At Oliveology we always enjoy experimenting with the various feta cheeses we’ve got at our Borough Market shop. There is the organic one, mild and smooth in flavour and hard in texture. It’s perfect to cube in salads or eat as is, drizzled with olive oil and oregano. Then there are the mature ones by Kostarelos, a Greek artisan producer who’s been making feta cheese since the 1930s. Talk about tradition on your plate. Their feta cheese matures in wooden barrels for six or twelve months. Yes, you heard right. This is not your everyday feta cheese. The twelve month one has a sharp deep taste and an all-round flavour with an intense aftertaste. The six-month feta is milder, with a velvery tanginess. But don’t let me get carried away, come by and taste for yourself.

Now, what does one do with such amazing feta cheese? Well, no matter which one you choose-it really is a matter of personal preference-here’s the recipe for you.

This week we’re cooking our bulgur wheat, in the oven, with pieces of tomato, plenty of oregano and pieces of mouth watering melted feta cheese. Can you think of anything more interesting for this autumn? If so, drop us an email or a tweet, we always love your ideas using Oliveology ingredients!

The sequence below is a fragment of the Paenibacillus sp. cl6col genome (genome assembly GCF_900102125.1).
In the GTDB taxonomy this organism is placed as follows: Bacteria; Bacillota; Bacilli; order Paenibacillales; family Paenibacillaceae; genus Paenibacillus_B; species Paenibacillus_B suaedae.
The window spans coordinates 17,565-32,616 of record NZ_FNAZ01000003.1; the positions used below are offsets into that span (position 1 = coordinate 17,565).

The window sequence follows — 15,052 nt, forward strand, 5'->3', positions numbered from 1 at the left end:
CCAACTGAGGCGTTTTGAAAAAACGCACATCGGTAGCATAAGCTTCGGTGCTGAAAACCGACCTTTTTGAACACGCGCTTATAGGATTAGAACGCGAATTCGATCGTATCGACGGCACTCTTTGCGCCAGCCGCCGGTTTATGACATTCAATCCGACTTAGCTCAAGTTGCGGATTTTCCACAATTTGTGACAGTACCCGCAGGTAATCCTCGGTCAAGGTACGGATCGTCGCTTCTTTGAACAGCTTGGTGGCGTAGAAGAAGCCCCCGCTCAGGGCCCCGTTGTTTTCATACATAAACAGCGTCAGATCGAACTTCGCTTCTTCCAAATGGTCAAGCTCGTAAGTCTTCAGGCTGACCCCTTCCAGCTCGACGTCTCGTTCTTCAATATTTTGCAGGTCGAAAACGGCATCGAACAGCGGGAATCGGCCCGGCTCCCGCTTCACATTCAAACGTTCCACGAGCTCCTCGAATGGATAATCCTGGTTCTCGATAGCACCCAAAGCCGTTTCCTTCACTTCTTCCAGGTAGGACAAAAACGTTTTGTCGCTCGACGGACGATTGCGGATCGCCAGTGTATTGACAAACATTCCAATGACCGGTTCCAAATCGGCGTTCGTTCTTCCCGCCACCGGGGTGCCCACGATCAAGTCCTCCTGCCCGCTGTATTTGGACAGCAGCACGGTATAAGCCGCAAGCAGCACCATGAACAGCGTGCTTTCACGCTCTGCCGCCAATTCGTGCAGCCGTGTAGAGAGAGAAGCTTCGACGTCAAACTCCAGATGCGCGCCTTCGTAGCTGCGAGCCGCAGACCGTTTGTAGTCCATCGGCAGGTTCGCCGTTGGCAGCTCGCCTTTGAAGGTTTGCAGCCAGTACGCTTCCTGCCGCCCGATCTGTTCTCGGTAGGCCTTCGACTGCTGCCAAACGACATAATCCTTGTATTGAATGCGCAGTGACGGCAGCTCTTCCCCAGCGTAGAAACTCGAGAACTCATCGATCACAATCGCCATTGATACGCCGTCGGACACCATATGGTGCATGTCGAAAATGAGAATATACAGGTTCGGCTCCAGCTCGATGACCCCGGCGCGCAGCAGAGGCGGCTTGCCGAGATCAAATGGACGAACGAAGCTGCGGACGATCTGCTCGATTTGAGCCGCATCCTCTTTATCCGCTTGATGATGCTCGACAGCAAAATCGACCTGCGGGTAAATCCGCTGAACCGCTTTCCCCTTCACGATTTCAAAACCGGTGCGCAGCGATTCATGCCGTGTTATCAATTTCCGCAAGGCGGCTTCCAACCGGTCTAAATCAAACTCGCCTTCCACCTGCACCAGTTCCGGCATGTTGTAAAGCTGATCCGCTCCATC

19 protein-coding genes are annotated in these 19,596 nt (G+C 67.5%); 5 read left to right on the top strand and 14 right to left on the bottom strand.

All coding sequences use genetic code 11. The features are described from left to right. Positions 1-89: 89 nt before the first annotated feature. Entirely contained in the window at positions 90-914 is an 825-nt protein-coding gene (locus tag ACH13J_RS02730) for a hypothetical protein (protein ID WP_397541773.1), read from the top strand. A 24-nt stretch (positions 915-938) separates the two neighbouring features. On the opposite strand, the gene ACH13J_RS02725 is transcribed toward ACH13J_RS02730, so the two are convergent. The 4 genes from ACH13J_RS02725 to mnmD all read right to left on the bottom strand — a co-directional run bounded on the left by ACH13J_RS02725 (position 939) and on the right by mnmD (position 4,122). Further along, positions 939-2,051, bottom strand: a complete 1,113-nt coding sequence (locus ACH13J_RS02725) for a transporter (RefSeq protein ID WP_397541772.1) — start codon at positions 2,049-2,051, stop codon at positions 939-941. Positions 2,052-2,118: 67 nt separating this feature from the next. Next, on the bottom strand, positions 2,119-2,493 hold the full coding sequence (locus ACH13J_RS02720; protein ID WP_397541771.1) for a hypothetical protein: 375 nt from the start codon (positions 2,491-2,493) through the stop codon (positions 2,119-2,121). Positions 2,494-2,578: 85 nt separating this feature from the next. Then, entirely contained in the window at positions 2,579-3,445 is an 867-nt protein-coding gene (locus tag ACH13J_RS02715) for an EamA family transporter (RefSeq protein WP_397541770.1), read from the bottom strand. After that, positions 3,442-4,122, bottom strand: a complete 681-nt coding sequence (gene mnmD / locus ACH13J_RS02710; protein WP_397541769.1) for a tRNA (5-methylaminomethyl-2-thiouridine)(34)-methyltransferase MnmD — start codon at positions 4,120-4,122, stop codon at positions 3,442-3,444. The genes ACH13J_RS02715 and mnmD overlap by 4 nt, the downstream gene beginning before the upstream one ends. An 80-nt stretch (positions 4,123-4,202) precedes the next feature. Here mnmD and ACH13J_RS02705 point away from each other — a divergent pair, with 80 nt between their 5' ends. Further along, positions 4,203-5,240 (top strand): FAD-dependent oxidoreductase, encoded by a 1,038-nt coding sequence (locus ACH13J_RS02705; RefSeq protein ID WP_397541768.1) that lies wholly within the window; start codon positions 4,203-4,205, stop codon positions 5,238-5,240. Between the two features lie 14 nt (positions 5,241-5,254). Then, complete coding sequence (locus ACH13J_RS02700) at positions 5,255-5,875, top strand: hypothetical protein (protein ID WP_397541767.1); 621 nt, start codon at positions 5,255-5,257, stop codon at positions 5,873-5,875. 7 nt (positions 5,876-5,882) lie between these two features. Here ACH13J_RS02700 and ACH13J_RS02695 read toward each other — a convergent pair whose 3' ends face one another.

This recipe serves 2 as main, or 4 as a side dish. You’ll need:

200g bulgur wheat
1tbsp salt

8 tbsp olive oil
2 large tomatoes
1 tsp dried oregano
200g feta cheese
salt, pepper

Preheat your oven at 200C.

Fill a large pot with water and add the salt and bulgur wheat. Bring to the boil. Reduce the heat and let the bulgur wheat simmer until al dente, around 15 minutes. In the meantime, dice your tomatoes and feta cheese.

Once the bulgur is cooked, strain and place in a bowl. Add the tomatoes, feta cheese, oregano and olive oil and mix well. Taste and season with salt and pepper.

Spread the bulgur mixture on a medium sized tray. Bake in the oven for 30-40min, until feta cheese melts and the dish piping hot.

Eat with a spoon. It’s more comforting that way.

 

by Nafsika


There is something fascinating about preserving. As you know, here at Oliveology, we love eating what’s in season. However, there is a way to enjoy foods, even when they are not in season. Yes, by preserving them! Over the years we’ve experimented with preserving Butternut squash in sugar or dried figs in olive oil and vinegar. This time around we are making pesto. Yes, we have made pesto before, with pistachios, parsley and basil. But this one is different. It’s made with basil, almonds and sun-dried tomatoes!

It is funny if you think about it. Sun dried tomatoes are tomatoes dried in the sun. Preserved in the sun. Our pesto takes this already preserved ingredient and preserves it even more. Preserving the preserved if you may.

The wonderful thing about pesto is that you can make as much as you want and store it in the fridge. Then, whenever you get hungry all you have to do is open your jar. This pesto is delicious on its own, spread on toasted bread. It also pairs well with white cheese, like our galomizithra cheese. Of course it is ideal for a summery pasta lunch. Just mix it with warm pasta and serve with a glass of wine. Ta Da!